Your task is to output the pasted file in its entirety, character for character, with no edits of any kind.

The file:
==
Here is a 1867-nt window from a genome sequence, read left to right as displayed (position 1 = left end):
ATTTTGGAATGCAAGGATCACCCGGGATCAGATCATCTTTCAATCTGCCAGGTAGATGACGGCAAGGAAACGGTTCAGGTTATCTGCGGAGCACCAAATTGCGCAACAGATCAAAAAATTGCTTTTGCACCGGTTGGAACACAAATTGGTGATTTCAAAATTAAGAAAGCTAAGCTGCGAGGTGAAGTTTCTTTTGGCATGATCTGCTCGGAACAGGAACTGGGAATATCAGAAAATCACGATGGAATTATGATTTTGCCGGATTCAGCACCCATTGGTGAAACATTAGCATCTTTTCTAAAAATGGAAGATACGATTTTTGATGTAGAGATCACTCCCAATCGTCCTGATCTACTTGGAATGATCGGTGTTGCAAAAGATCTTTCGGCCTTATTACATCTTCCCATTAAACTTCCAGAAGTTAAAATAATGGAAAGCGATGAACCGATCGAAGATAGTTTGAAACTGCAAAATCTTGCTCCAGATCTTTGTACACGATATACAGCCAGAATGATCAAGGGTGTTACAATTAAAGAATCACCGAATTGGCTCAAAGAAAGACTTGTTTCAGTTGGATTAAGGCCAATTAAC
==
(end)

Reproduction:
Here is a 1867-nt window from a genome sequence, read left to right as displayed (position 1 = left end):
ATTTTGGAATGCAAGGATCACCCGGGATCAGATCATCTTTCAATCTGCCAGGTAGATGACGGCAAGGAAACGGTTCAGGTTATCTGCGGAGCACCAAATTGCGCAACAGATCAAAAAATTGCTTTTGCACCGGTTGGAACACAAATTGGTGATTTCAAAATTAAGAAAGCTAAGCTGCGAGGTGAAGTTTCTTTTGGCATGATCTGCTCGGAACAGGAACTGGGAATATCAGAAAATCACGATGGAATTATGATTTTGCCGGATTCAGCACCCATTGGTGAAACATTAGCATCTTTTCTAAAAATGGAAGATACGATTTTTGATGTAGAGATCACTCCCAATCGTCCTGATCTACTTGGAATGATCGGTGTTGCAAAAGATCTTTCGGCCTTATTACATCTTCCCATTAAACTTCCAGAAGTTAAAATAATGGAAAGCGATGAACCGATCGAAGATAGTTTGAAACTGCAAAATCTTGCTCCAGATCTTTGTACACGATATACAGCCAGAATGATCAAGGGTGTTACAATTAAAGAATCACCGAATTGGCTCAAAGAAAGACTTGTTTCAGTTGGATTAAGGCCAATTAAC